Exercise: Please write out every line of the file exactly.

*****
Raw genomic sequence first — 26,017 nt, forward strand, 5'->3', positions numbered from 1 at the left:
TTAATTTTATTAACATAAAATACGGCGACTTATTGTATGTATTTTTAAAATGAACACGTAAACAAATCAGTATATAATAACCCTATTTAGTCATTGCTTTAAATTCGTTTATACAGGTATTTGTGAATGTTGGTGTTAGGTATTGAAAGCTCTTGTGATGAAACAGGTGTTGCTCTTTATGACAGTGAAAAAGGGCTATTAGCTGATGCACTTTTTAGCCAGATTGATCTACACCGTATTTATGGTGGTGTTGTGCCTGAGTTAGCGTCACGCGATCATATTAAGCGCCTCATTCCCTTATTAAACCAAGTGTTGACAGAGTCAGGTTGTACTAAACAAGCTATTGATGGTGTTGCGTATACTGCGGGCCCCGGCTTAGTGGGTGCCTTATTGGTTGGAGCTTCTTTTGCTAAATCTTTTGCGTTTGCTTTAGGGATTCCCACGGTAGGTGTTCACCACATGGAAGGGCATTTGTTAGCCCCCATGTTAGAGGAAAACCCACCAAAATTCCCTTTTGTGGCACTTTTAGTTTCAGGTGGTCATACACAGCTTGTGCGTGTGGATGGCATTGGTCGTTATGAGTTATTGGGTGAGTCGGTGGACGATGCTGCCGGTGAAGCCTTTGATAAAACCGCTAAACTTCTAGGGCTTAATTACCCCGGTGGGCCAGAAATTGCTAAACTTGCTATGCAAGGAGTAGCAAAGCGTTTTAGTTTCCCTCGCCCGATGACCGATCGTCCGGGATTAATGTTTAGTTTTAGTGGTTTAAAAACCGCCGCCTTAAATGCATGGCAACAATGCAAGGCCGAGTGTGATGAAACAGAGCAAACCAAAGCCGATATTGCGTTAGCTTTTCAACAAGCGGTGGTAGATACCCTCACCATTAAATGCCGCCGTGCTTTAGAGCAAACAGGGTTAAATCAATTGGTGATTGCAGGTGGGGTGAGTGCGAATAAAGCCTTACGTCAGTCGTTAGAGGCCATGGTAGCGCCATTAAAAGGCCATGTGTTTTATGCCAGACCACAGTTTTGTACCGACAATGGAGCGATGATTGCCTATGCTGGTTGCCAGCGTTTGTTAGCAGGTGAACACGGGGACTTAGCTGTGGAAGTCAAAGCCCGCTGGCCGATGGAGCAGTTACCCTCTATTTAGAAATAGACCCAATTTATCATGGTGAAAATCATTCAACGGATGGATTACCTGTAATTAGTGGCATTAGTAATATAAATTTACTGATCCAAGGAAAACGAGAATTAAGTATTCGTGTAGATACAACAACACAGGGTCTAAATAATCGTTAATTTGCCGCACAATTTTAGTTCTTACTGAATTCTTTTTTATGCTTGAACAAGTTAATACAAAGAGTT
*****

Raw genomic sequence first — 26,017 nt, forward strand, 5'->3', positions numbered from 1 at the left:
TTAATTTTATTAACATAAAATACGGCGACTTATTGTATGTATTTTTAAAATGAACACGTAAACAAATCAGTATATAATAACCCTATTTAGTCATTGCTTTAAATTCGTTTATACAGGTATTTGTGAATGTTGGTGTTAGGTATTGAAAGCTCTTGTGATGAAACAGGTGTTGCTCTTTATGACAGTGAAAAAGGGCTATTAGCTGATGCACTTTTTAGCCAGATTGATCTACACCGTATTTATGGTGGTGTTGTGCCTGAGTTAGCGTCACGCGATCATATTAAGCGCCTCATTCCCTTATTAAACCAAGTGTTGACAGAGTCAGGTTGTACTAAACAAGCTATTGATGGTGTTGCGTATACTGCGGGCCCCGGCTTAGTGGGTGCCTTATTGGTTGGAGCTTCTTTTGCTAAATCTTTTGCGTTTGCTTTAGGGATTCCCACGGTAGGTGTTCACCACATGGAAGGGCATTTGTTAGCCCCCATGTTAGAGGAAAACCCACCAAAATTCCCTTTTGTGGCACTTTTAGTTTCAGGTGGTCATACACAGCTTGTGCGTGTGGATGGCATTGGTCGTTATGAGTTATTGGGTGAGTCGGTGGACGATGCTGCCGGTGAAGCCTTTGATAAAACCGCTAAACTTCTAGGGCTTAATTACCCCGGTGGGCCAGAAATTGCTAAACTTGCTATGCAAGGAGTAGCAAAGCGTTTTAGTTTCCCTCGCCCGATGACCGATCGTCCGGGATTAATGTTTAGTTTTAGTGGTTTAAAAACCGCCGCCTTAAATGCATGGCAACAATGCAAGGCCGAGTGTGATGAAACAGAGCAAACCAAAGCCGATATTGCGTTAGCTTTTCAACAAGCGGTGGTAGATACCCTCACCATTAAATGCCGCCGTGCTTTAGAGCAAACAGGGTTAAATCAATTGGTGATTGCAGGTGGGGTGAGTGCGAATAAAGCCTTACGTCAGTCGTTAGAGGCCATGGTAGCGCCATTAAAAGGCCATGTGTTTTATGCCAGACCACAGTTTTGTACCGACAATGGAGCGATGATTGCCTATGCTGGTTGCCAGCGTTTGTTAGCAGGTGAACACGGGGACTTAGCTGTGGAAGTCAAAGCCCGCTGGCCGATGGAGCAGTTACCCTCTATTTAGAAATAGACCCAATTTATCATGGTGAAAATCATTCAACGGATGGATTACCTGTAATTAGTGGCATTAGTAATATAAATTTACTGATCCAAGGAAAACGAGAATTAAGTATTCGTGTAGATACAACAACACAGGGTCTAAATAATCGTTAATTTGCCGCACAATTTTAGTTCTTACTGAATTCTTTTTTATGCTTGAACAAGTTAATACAAAGAGTT